Tuesday, July 16, 2024
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USWNT Captain Lindsey Horan is Eager to Discuss Soccer

It’s USWNT captain Lindsey Horan’s final morning in the States before a flight back to France to rejoin Lyon, her club team. She’s spending it in a hotel lobby, tucked away at a table, talking to The Athletic for an hour about her time leading a team in the spotlight, how she sees her role during this time of transition, and one thing above all:

“Can we think about the football?”

Horan was speaking almost exactly five months since being named by then-USWNT head coach Vlatko Andonovski as captain of the national team alongside Alex Morgan (Horan has been getting the armband when both are on the field at the same time). The role is the fulfillment of a life goal, but also seems like a natural outcome, given how often, and how intensely, she thinks about the game.

Her first five months in that leadership role were full of notable exits: her team’s from the World Cup, Andonovski’s, and the retirements of Megan Rapinoe and Julie Ertz. It was capped with a big addition: U.S. Soccer’s announced hiring of Emma Hayes as head coach.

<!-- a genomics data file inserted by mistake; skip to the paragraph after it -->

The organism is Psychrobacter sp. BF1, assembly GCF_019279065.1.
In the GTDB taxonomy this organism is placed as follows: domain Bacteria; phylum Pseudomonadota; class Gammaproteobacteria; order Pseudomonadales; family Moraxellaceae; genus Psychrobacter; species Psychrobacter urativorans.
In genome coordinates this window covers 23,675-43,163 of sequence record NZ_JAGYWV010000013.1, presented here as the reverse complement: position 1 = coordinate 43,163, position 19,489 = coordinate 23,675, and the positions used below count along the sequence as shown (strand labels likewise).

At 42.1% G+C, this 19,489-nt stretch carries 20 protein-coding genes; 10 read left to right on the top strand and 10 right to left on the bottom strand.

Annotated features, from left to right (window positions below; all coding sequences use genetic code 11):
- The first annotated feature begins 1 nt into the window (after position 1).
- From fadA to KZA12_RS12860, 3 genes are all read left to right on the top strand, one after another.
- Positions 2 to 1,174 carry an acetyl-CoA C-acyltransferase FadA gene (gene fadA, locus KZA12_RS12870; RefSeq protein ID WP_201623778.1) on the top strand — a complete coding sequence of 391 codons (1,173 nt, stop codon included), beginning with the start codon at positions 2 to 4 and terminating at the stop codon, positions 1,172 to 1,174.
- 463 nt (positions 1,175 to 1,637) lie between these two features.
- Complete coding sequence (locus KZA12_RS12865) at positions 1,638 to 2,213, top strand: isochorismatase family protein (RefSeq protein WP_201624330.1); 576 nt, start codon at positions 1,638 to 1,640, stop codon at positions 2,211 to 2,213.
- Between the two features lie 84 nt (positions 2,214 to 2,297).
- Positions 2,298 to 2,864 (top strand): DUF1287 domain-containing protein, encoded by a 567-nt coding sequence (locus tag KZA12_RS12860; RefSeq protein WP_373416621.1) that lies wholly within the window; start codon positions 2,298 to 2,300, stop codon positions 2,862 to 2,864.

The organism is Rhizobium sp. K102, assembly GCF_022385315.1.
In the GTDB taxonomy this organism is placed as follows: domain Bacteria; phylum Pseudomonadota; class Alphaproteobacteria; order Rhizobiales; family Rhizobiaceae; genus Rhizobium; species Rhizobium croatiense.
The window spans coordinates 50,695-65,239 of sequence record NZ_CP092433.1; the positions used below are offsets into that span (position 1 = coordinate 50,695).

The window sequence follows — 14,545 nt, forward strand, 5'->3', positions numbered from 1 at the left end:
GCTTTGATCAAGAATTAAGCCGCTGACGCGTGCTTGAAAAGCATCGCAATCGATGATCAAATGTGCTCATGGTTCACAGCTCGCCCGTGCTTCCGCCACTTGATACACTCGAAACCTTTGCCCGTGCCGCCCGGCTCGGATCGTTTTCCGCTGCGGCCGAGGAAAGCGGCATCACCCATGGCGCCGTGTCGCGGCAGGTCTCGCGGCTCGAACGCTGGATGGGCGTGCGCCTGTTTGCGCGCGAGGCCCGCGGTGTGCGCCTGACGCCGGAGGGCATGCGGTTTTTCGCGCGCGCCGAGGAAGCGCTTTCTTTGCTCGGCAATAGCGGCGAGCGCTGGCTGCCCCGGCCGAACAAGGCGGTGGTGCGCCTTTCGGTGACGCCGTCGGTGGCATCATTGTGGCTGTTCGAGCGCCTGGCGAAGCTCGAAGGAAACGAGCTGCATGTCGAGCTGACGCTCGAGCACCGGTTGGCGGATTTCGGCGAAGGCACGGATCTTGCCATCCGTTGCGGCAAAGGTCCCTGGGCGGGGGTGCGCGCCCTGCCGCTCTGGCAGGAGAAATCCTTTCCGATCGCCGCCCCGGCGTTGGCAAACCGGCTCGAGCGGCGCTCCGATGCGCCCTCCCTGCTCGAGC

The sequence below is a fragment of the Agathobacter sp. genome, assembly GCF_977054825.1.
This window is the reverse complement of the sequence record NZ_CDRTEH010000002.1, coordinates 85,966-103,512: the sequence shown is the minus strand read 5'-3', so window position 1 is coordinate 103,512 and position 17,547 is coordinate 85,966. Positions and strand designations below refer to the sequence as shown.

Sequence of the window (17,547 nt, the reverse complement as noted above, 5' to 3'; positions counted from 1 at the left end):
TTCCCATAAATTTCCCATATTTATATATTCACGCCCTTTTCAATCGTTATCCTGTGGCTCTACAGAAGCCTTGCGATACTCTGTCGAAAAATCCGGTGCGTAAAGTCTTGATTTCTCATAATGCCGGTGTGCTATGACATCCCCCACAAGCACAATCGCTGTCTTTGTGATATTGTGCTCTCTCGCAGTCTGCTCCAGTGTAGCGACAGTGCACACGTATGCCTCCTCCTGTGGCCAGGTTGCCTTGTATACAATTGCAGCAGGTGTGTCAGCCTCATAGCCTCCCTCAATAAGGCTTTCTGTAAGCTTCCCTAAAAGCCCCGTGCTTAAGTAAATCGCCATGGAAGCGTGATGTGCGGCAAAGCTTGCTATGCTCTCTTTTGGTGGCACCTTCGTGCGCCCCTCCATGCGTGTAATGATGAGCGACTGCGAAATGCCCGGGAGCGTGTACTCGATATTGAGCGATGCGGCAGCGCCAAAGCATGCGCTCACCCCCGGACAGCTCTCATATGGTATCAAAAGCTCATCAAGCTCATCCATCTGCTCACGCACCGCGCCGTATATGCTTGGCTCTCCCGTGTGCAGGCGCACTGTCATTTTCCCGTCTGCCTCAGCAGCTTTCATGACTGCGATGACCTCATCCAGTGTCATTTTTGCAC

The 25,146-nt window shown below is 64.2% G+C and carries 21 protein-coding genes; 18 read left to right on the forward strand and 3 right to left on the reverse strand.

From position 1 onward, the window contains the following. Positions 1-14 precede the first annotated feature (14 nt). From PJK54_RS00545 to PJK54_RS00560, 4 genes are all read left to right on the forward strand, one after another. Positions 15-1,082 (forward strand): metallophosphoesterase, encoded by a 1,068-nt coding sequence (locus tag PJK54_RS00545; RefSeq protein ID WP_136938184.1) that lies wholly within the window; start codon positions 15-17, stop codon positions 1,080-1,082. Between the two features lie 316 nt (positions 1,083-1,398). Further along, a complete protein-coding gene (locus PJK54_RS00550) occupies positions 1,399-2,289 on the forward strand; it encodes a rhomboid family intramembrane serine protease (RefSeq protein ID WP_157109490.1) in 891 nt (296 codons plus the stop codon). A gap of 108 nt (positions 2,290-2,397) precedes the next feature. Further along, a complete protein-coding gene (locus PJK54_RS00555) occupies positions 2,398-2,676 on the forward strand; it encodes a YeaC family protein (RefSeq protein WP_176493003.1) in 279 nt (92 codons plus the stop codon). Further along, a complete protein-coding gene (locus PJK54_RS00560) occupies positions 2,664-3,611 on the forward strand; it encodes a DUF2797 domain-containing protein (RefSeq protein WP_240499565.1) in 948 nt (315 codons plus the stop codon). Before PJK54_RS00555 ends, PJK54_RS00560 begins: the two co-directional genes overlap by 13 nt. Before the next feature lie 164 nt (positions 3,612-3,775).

Horan, now 29 years old and with 139 senior national team caps under her belt, is part of an in-between camp: too experienced to be a newcomer, and too new to be on the way out. It’s her generation – which also includes Rose Lavelle, Emily Sonnett and others – that must keep the team’s signature fire, that USWNT DNA, burning even as the team undergoes a serious re-think after its worst ever World Cup finish.

“We have to continue that,” she says of herself and fellow in-betweeners. “You have to be amongst this team for a while to know what the f— that takes… it’s one of the most competitive national teams to be a part of.”

No one on the team is talking about starting from scratch. It’s just that they need more ways to win. More than mentality or fitness levels, more than a never-say-die approach. That’s what Horan said her early conversations with Hayes have been about. And that’s why she wants to talk about football, and how the USWNT can bounce back — not just by playing better, but by thinking more.

“We’ve been so successful for so long in a certain way that we play, that attack and transition,” Horan says. “We’ve had individual brilliance. We’ve had soccer players on the field and real players that want to play and it all kind of meshed together or it would always work out, or our DNA would take us to this place where we come out on top because our mentality was so f—ing good.”


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